MARK JONES, La Fayette

Mr. JONES was born in Kanawha County, W. Va., Jan. 14, 1814.  He is the son of WILLIAM and ELIZABETH (JARRETT) JONES.  During his boyhood he enjoyed no educational advantages beyond those offered by the subscription schools of his neighborhood, whose teachers were generally men of imperfect attainments, and scarcely qualified to impart a knowledge of the rudiments of an education; but , possessed of a naturally bright intellect, and a desire to acquire knowledge, the faint glimpses of learning here received only heightened his ambition to acquire more; and thus every spare moment was employed in conning the contents of some volume placed within his reach.
From early youth, his inclination was toward the study of law; and, although uncertain as to how  his purpose should be accomplished, he was still firm in his resolve that it should be so.
Until 21 years of age, his time was employed on his father's farm, where, in the discharge of his daily duties, little opportunity was afforded him for the pursuit of his studies, and thus he did not begin the study of his chosen profession until later years.
While yet a child, he removed with his father's family to Cincinnati, Ohio, floating down the Kanawha and Ohio Rivers in a flat-boat.  From Cincinnati, the family removed to Wayne County, Ind., where they continued to reside until 1824.  In that year, the father again moved his family, this time locating in Tippecanoe County.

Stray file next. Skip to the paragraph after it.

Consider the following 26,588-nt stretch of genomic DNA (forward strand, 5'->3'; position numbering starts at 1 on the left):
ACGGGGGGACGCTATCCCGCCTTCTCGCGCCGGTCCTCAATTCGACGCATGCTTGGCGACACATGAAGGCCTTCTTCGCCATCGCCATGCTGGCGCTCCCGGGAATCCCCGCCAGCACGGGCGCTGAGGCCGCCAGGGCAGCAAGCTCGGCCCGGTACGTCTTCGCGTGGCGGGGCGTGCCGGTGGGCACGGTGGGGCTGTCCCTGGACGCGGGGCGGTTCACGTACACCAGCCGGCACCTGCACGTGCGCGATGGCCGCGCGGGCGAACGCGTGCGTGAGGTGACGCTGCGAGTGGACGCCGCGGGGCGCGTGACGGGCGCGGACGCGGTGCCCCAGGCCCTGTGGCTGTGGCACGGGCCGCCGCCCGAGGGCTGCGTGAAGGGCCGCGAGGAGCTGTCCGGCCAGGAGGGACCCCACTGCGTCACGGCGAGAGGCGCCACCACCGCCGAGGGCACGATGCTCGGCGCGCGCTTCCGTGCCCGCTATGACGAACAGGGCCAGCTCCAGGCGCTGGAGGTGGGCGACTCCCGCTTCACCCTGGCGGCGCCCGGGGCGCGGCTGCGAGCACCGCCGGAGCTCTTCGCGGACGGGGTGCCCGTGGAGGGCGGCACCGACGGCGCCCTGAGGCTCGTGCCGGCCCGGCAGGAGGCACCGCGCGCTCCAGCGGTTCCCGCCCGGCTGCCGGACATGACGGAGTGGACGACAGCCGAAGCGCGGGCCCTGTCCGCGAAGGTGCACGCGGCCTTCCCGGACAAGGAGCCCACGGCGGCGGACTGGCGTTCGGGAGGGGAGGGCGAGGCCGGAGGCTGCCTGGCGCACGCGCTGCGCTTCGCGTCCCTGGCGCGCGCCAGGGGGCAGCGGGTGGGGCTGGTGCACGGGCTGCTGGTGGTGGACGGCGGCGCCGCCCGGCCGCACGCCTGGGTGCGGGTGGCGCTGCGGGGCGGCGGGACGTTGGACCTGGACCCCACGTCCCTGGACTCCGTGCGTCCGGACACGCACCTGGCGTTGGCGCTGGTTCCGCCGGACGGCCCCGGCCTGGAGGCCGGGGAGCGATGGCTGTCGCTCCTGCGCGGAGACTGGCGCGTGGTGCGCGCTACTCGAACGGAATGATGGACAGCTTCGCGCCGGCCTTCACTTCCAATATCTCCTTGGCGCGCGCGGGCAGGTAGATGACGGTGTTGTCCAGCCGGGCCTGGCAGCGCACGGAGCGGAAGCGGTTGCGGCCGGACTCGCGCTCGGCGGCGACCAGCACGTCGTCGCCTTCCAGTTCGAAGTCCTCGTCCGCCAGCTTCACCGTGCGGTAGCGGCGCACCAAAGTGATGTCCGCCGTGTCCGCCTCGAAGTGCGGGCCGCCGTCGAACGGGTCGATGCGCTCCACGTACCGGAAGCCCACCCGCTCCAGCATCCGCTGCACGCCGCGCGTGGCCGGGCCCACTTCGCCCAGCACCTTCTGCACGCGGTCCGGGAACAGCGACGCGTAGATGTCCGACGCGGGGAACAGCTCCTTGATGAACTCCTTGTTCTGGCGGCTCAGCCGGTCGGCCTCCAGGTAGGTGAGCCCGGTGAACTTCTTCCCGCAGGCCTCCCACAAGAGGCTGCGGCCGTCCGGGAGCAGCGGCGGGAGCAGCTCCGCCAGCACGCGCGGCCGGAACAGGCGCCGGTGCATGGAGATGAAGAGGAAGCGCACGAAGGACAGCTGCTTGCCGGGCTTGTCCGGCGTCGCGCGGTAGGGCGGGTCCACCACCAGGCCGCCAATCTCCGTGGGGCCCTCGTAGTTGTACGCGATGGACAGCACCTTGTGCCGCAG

Here, in a new and sparsely settled country, young Mark had much to discourage him in his pursuit of learning; but he persevered, despite his disadvantages, and a grand triumph crowned his efforts in the end.

As he grew to manhood, his abilities began to make themselves manifest, and were recognized by his fellow citizens.  He was first elected Constable in LaFayette, afterward serving as Clerk of the Court of Tippecanoe County.  In 1856, he was elected Judge of the Court of Common Pleas, in which capacity he served two years.  After retiring from the latter office, he engaged in the collection of soldier's claims, and finally engaged regularly in the practice of law.
On the 23d day of July, 1835, he united in marriage with Miss NANCY WOLFE, who was born November 19, 1819, in Ross County, Ohio, removing to Tippecanoe County, Ind., in 1825, with her parents, JONATHAN and JANE WOLF, whose maiden name was HAYS.
By this marriage, Mr. JONES is the father of three children, one of whom died in infancy.  The surviving children are both married.  MARY J. is now the wife of Mr. PAGE B. SEVERSON, and EMILY G. the wife of Mr. JOHN M. KERPER. In religion Mr. JONES has ever been favorable to the doctrines of the Methodist Episcopal Church, and has been a member of that denomination for a number of years.
Until 1854, he acted and voted with the Democratic party, but in that year voted the People's ticket.  In 1856, he embraced the principles of the Republican party, and continued to act with them until 1874, when he became identified with the National or Greenback party.
During the excitement caused by the reported approach of a band of Black Hawk Indians, many years ago, Mr. JONES joined a regiment for the protection of the settlement.  They were not called into active service, and beyond this, he has had no military experience.

During the war of the rebellion, he served as Commissioner of Draft for this county.

Combination Atlas Map of Tippecanoe County, Indiana, pg. 32
Kingman Brothers, 1878

Volunteer: Adina Watkins Dyer

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